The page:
Works in Progress
Determinants of Demand for Campgrounds: A Random-Utility Site Choice Model using the Recreation Information Database for California
The Recreation Information Database (RIDB) is part of the Recreation One Stop (Rec1Stop) project, a web-based single point of access for recreational opportunities including camping on federal lands. We use a random-utility destination choice model to explore the factors that affect demand for visits to particular campgrounds. Trip origins in the available data are identified only at the zip code level, but we use zip code centroids and campground locations to calculate approximate travel distances and travel times. We use zip code median income levels to calculate an approximate measure of the opportunity cost of time as another component in the full round-trip travel costs for alternative destinations. We have detailed information about the various activities that are supported at each destination, and detailed attributes for each campground. The analysis presented is a proof-of-concept for a more comprehensive analysis currently underway. This more comprehensive model examines the role of intertemporal substitution by defining the consideration set over all available sites at all available dates over the coming season. This modeling specification leads to enormous consideration sets (roughly 3500 alternatives per choice occasion) that we sample from, but provides a novel way of accounting for intertemporal substitution.
Valuing Environmental Amenities Using a Random Utility Maximization Model with Endogenous Trip Timing
Most recreational demand models in the literature assume that visitors choose a particular site from a range of options available on a particular choice occasion. These model substitution between sites that occurs because of differences in site quality, but fails to capture the role of intertemporal substitution in recreational trips. Even models that include the participation option and repeated choice occasions do not fully capture the role of intertemporal substitution. In this paper, I use a novel way of defining the consideration set as over all available sites at all available dates over the coming season. By doing so, I explicitly capture the role of intertemporal substitution in the visitor’s decision making process. The empirical setting uses campground reservation data that details when the reservation was made and the full range of options available at that date. Conditional and mixed logit models are estimated and welfare measures are presented for a variety of policy scenarios. Results are compared for specifications that do and do not allow for intertemporal substitution to reveal the importance of this modeling decision.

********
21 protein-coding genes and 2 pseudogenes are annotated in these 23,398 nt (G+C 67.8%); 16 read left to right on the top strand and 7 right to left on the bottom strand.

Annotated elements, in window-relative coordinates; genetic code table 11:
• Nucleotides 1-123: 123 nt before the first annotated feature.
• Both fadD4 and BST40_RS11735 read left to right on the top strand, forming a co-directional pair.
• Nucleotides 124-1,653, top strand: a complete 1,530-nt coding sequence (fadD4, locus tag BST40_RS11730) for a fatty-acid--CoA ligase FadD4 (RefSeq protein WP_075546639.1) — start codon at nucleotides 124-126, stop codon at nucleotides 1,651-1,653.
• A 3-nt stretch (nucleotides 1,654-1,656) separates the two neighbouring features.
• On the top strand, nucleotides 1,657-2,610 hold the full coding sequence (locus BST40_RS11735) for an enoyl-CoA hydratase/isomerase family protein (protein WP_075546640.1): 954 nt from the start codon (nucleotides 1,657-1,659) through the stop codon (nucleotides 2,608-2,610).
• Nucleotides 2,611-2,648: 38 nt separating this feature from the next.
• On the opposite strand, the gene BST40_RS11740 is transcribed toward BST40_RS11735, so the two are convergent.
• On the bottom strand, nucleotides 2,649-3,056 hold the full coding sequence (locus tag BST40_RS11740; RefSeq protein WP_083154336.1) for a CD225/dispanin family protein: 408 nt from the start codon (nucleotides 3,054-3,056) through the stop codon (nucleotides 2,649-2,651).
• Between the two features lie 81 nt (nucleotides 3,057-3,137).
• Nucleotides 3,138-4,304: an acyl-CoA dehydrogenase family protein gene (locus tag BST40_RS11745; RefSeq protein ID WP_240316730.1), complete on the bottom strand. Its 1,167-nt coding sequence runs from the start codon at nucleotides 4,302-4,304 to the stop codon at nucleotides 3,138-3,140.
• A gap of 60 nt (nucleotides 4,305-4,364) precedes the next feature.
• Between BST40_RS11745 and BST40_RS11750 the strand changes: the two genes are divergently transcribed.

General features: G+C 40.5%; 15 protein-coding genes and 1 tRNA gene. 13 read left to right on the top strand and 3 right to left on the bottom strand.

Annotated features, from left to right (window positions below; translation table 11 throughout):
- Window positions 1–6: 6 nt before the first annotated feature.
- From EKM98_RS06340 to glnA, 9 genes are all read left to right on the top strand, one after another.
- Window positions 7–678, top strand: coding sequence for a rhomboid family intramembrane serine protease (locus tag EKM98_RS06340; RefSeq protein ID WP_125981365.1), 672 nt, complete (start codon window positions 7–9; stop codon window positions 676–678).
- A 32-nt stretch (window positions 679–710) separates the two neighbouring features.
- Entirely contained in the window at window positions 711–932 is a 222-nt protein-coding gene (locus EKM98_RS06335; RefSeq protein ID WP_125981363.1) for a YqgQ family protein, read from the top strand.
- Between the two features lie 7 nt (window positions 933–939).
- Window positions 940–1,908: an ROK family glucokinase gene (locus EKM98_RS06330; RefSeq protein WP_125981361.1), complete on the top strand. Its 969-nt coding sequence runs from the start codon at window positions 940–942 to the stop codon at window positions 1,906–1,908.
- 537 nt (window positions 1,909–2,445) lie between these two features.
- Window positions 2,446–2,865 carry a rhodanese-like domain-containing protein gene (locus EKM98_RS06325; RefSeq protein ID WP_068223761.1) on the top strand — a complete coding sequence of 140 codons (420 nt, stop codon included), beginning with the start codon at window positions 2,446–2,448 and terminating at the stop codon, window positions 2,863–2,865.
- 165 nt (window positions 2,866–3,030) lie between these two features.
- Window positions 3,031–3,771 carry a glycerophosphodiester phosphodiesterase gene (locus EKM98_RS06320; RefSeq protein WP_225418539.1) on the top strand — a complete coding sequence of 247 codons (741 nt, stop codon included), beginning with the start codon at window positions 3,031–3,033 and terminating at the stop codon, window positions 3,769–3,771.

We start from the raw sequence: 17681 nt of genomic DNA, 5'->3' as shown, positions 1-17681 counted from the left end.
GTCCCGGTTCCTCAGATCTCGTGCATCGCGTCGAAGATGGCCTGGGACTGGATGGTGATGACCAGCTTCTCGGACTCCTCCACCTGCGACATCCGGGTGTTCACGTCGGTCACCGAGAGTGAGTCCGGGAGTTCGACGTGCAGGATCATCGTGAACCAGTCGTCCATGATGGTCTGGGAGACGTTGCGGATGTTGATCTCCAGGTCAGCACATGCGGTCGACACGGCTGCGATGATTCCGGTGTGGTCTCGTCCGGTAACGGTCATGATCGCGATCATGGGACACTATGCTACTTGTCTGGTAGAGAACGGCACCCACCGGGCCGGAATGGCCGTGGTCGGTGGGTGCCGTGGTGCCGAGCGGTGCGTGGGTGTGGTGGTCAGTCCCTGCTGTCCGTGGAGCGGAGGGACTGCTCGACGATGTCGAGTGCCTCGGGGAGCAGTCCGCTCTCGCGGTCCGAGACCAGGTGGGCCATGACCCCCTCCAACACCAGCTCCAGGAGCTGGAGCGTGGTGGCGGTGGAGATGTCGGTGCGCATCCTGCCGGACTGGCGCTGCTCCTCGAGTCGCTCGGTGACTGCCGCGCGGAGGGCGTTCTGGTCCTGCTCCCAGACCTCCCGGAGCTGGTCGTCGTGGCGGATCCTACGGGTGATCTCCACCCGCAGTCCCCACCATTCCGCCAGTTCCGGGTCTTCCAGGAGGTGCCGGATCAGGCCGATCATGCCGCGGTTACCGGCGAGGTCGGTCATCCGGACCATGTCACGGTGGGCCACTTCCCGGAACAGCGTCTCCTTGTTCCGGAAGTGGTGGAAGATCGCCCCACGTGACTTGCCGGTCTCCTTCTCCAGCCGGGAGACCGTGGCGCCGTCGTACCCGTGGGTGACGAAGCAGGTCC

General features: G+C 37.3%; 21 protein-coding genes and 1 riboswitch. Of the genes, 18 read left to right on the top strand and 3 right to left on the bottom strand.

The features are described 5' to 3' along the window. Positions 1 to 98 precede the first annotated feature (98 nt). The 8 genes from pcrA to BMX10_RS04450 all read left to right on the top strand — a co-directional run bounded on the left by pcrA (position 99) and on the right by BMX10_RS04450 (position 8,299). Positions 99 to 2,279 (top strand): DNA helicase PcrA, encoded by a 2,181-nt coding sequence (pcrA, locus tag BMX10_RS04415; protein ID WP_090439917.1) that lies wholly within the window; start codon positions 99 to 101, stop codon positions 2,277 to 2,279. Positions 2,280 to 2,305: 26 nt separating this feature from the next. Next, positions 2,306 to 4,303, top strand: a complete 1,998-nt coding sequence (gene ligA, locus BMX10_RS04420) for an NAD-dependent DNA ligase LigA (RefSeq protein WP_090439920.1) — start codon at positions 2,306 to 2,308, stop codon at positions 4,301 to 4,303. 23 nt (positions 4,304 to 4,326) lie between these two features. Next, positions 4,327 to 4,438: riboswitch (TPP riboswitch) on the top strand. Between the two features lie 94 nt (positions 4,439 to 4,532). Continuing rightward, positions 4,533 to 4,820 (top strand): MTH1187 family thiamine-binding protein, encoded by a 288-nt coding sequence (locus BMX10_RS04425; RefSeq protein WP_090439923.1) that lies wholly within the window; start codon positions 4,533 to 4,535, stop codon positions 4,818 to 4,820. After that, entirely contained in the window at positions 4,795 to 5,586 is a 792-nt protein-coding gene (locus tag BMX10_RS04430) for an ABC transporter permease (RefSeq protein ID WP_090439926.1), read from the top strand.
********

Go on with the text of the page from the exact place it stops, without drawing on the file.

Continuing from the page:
Incorporating Endogenous Consideration Set Formation into a Recreational Demand Model of Trip Choice
This research generalizes a previously developed Random Utility Model of recreational destination choice to allow for the endogenous formation of consideration sets. I estimate the probability that each possible destination/date combination "trip" is in an individual's consideration set as a function of the observable attributes of that trip and respondent characteristics, adapting the approach taken by Li et al. (2015). I then compare the marginal utility estimates for different site attributes between (a) models which impose a deterministic consideration set and (b) richer specifications that allow for endogenous consideration sets. Different utility parameters also imply differences in the implied welfare effects of different policy scenarios, such as business-as-usual for climate change versus mitigation efforts, or the closure of a particular destination during a particular part of the season. My illustrative application employs campground reservations from the Recreational Information Database (RIDB) maintained by the U.S. Forest Service.